In line with a plan approved on Wednesday at a meeting of the State Council, the Qinghai-Tibet Plateau region, an area covering the Tibet autonomous region and Qinghai province, as well as parts of the Xinjiang Uygur autonomous region, Sichuan, Yunnan and Gansu provinces, is “key to the country’s ecological safety”.
A statement from the meeting presided over by Premier Wen Jiabao said strengthening environmental protection there will be significant in “maintaining border stability, enhancing ethnic unity and building an affluent society”.
“The ecological safety of the Qinghai-Tibet Plateau is still facing grave challenges due to the fragile and complex natural environment as well as the unbalanced industrial structure of the region,” the statement warned.
The Qinghai-Tibet Plateau is among the regions in the world that have been hardest-hit by global warming, according to Qin Dahe, a member of the Chinese Academy of Sciences.
Temperatures in the Tibet autonomous region rose by an average of 0.32 C every 10 years between 1961 and 2008, observations showed.
The rate of warming was much faster than the average across China, where temperatures rose by between 0.05 C and 0.08 C.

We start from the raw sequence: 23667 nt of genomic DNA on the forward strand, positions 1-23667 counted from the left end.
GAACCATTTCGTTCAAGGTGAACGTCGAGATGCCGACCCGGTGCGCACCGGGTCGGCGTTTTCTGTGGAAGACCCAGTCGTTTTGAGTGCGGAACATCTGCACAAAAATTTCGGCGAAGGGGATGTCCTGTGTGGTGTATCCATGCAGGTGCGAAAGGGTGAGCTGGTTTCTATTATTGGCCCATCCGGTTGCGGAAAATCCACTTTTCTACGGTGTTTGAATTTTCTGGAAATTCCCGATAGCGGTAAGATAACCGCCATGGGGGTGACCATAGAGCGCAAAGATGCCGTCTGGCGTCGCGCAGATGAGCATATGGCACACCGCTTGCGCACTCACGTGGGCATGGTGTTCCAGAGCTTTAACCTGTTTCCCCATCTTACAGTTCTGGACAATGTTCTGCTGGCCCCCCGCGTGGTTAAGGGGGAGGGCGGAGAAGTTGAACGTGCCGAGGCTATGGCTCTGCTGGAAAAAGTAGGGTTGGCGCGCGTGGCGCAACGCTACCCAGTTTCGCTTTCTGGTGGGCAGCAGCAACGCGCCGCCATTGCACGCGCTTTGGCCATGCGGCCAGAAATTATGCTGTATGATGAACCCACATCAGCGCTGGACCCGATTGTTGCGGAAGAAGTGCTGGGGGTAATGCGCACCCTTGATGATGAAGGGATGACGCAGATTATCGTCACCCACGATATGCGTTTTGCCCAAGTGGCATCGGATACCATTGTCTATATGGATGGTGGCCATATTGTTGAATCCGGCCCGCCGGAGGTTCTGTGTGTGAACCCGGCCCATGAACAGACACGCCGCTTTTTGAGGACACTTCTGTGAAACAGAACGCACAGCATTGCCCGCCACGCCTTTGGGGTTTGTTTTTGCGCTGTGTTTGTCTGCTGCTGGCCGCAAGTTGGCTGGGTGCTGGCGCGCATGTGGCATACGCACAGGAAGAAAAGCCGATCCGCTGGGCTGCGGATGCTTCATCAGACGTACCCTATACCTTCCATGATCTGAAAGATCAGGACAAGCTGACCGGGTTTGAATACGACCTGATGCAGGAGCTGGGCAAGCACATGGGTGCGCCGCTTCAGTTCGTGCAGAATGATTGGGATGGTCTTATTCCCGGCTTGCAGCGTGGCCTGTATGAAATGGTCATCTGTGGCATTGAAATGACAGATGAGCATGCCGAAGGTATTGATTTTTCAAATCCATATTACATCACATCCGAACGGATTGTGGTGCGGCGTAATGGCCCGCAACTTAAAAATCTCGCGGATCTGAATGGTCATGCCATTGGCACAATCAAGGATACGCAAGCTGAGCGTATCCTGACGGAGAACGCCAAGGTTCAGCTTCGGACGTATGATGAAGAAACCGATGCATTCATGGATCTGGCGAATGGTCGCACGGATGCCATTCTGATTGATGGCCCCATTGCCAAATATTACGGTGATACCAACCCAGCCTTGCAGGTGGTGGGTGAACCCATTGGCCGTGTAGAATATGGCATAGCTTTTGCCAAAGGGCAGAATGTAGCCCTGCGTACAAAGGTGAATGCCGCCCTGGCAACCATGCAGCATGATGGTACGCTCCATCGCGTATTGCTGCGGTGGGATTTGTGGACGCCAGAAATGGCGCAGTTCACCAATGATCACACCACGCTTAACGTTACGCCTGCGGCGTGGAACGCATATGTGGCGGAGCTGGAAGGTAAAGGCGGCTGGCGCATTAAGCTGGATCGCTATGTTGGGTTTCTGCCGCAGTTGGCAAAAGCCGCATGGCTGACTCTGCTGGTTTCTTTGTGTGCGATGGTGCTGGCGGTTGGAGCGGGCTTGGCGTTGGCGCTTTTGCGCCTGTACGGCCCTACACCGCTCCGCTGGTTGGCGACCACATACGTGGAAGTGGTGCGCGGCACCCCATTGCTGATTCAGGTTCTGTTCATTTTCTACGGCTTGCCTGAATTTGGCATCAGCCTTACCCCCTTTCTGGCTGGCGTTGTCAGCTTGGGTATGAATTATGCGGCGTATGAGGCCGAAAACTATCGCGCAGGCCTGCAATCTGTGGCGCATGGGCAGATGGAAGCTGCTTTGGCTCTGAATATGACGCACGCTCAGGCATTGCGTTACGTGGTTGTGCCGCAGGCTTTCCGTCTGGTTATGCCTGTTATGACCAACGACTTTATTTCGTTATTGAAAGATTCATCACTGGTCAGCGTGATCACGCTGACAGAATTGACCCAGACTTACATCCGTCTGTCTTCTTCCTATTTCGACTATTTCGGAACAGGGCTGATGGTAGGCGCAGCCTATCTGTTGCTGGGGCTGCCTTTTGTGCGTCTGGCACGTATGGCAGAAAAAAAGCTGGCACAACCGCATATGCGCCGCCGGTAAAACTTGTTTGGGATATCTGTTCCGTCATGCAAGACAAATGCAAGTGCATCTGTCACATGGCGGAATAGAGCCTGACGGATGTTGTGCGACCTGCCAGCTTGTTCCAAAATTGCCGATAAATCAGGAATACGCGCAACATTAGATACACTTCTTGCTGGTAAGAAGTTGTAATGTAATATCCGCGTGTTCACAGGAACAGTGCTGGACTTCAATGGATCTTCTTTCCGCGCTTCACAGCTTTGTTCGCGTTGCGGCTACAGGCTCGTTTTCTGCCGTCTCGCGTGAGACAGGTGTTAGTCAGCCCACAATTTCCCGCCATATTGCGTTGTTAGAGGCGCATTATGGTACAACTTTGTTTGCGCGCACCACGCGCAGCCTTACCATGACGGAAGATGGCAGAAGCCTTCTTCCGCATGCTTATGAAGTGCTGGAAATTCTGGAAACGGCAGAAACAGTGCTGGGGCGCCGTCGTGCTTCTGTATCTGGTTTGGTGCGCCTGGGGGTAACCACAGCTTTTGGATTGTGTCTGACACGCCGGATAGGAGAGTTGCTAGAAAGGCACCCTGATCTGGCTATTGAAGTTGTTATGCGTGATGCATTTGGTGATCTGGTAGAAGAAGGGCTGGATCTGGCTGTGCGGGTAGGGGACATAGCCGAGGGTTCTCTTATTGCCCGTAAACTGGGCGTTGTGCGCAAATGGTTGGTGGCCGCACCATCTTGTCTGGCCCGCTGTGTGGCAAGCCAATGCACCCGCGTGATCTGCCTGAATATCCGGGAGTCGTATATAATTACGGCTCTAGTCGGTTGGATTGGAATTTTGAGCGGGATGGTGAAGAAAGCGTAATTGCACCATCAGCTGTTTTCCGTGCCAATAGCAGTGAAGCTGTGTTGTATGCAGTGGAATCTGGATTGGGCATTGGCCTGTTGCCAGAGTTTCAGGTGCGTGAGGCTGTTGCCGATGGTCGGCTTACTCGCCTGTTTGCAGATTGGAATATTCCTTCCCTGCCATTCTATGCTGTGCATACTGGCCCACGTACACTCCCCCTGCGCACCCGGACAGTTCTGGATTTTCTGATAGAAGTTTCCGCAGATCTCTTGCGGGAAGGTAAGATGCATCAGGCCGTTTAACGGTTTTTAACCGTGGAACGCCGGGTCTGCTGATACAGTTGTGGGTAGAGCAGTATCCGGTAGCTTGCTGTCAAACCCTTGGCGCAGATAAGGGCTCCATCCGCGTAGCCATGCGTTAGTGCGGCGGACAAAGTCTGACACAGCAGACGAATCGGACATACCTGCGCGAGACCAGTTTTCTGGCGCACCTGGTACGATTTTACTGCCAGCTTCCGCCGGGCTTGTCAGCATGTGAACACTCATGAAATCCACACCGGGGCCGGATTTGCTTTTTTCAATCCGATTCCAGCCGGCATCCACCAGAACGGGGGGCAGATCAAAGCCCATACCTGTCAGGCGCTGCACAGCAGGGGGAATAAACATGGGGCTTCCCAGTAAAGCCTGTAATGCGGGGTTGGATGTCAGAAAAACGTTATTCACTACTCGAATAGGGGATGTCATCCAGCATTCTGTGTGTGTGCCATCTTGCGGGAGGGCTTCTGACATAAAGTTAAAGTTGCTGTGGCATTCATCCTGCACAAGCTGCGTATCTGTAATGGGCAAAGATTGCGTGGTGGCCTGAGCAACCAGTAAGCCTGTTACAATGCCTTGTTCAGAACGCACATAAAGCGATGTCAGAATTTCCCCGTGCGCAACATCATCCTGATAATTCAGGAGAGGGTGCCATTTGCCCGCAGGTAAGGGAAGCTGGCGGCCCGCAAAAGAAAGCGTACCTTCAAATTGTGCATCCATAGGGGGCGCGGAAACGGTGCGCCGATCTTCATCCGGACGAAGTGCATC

Glaciers on the plateau are retreating faster than those in any other part of the world.
The plan divides the plateau region into different categories according to geological characteristics, natural conditions and environmental capacities for resources, said the statement. Specific management measures have been drafted for each category.
It also sets 10 key ecological function zones, including the Source of the Three Rivers (Yellow River, Yangtze River and Lancang River) and Qilian Mountain, to reinforce the protection of grassland, wetland, forest and biodiversity.
The document gives priority to the protection and treatment of drinking water sources to safeguard the supply to urban and rural areas.
A monitoring, evaluation and warning system will also be set up for climate change and the ecological environment of the plateau, according to the plan. Exploitation of mineral and waterpower resources should be scientific and orderly, it added.
During the last decade, a combined 160,000 square kilometers of land has been turned back to grassland thanks to the reduction of grazing, while another 4,200 sq km has been returned to forest thanks to the arrest of farming, said the statement.
A total of 9,000 sq km of land has been treated for soil erosion, and forest coverage in the region has risen by 0.8 percent during the same period, it added.